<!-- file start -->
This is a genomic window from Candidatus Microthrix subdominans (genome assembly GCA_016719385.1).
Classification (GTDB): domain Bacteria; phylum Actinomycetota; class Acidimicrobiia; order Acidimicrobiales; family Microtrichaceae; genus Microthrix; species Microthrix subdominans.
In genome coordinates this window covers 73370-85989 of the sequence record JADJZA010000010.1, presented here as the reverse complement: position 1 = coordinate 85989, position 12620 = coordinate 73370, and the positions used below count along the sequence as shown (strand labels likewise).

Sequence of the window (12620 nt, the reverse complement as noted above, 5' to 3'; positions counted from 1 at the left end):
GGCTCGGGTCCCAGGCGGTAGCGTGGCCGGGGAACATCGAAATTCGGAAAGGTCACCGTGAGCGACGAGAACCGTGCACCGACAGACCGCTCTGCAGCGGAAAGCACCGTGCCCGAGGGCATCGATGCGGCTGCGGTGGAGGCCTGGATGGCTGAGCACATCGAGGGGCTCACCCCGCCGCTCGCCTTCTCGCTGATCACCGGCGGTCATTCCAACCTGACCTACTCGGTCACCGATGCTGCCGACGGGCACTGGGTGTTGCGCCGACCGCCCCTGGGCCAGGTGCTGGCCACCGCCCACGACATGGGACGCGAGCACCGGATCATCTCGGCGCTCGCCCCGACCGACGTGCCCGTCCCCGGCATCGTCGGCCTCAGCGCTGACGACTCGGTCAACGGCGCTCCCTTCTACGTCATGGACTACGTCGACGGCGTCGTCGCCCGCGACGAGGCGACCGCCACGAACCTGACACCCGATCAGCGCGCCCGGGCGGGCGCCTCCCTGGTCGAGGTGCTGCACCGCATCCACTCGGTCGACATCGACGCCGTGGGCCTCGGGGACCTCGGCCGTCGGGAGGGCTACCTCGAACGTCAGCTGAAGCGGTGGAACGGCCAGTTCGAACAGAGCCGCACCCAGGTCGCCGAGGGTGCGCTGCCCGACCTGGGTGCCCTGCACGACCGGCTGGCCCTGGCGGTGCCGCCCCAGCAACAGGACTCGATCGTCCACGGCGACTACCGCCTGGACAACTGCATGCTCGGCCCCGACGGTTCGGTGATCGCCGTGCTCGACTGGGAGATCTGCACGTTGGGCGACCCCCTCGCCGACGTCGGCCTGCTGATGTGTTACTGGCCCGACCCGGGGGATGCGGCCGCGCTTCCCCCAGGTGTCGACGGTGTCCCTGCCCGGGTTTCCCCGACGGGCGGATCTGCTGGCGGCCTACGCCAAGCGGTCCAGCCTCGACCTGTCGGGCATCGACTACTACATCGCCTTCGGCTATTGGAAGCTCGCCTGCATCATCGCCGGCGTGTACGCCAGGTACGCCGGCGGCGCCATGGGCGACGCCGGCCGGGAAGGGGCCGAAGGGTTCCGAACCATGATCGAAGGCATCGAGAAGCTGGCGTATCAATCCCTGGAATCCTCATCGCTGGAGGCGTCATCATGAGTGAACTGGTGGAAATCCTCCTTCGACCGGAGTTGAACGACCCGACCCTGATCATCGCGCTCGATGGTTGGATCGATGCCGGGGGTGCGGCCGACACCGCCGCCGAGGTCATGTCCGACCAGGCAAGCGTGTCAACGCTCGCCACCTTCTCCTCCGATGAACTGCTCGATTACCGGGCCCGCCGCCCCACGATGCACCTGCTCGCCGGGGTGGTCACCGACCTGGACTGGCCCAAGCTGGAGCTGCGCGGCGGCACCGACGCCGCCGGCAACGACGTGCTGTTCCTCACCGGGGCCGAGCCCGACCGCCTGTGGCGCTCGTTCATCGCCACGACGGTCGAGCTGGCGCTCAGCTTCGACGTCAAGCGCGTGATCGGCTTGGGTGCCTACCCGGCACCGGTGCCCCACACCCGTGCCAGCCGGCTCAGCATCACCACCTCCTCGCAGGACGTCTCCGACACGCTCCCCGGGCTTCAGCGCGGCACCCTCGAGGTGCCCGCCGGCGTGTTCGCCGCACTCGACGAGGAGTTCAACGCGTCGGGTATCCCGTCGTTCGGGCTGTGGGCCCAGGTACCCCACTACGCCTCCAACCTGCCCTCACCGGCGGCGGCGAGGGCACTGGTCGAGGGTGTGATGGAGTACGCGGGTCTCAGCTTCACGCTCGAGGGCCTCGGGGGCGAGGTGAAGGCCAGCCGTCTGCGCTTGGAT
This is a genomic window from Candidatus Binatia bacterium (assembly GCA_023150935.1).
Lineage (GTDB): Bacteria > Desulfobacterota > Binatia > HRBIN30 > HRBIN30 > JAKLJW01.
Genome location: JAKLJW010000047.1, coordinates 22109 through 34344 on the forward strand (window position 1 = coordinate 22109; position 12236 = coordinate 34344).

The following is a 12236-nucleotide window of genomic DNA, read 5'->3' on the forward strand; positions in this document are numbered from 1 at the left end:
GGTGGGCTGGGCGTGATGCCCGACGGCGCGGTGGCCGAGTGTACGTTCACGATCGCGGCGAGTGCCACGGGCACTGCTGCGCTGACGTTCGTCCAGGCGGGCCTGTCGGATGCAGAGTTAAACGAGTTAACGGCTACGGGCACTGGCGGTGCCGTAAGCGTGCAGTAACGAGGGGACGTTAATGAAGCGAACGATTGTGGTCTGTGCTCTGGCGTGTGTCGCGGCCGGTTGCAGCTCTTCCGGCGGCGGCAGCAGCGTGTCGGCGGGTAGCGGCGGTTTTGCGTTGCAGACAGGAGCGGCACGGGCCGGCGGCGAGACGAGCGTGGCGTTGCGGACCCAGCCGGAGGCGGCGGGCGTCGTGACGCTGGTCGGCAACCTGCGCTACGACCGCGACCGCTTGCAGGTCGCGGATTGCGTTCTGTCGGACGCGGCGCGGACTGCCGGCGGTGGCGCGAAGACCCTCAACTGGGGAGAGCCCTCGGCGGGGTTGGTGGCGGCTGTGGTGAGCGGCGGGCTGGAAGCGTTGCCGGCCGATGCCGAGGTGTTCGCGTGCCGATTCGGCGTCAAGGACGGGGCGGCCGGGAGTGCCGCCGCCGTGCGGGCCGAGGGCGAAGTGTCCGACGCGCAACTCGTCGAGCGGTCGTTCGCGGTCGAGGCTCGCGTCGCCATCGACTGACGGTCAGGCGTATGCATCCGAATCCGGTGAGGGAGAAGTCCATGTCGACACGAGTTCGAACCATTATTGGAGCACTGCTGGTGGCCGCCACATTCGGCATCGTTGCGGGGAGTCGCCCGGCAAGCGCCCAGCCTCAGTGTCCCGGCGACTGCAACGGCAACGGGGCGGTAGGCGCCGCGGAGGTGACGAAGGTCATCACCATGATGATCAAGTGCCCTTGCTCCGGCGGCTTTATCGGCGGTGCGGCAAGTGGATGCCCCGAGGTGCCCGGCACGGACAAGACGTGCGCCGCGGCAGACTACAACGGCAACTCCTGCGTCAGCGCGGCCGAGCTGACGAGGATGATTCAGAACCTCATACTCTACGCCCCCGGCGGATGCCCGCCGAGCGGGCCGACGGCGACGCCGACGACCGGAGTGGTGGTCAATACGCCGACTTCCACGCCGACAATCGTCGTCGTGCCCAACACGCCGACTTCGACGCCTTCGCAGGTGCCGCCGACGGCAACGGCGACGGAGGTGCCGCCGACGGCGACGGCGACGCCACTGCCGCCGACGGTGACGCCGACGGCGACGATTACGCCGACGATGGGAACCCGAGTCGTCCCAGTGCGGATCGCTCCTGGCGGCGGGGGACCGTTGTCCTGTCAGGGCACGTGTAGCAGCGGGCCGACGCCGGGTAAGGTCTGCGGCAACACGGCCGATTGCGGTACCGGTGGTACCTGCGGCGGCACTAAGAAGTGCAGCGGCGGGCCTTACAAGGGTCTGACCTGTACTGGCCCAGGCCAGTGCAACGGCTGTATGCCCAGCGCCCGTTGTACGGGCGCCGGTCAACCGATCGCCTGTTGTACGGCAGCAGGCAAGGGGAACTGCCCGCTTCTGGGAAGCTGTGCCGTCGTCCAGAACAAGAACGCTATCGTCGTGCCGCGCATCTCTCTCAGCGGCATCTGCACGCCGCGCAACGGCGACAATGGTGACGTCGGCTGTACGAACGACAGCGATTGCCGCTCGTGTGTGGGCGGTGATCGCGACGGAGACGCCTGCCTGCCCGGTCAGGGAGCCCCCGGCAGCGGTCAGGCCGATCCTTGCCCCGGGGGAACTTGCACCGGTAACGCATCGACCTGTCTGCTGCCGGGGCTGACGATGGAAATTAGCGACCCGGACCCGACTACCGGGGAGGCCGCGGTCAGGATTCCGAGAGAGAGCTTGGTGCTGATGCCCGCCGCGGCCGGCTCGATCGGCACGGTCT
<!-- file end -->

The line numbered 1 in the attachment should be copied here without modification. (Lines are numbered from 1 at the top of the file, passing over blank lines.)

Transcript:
This is a genomic window from Candidatus Microthrix subdominans (genome assembly GCA_016719385.1).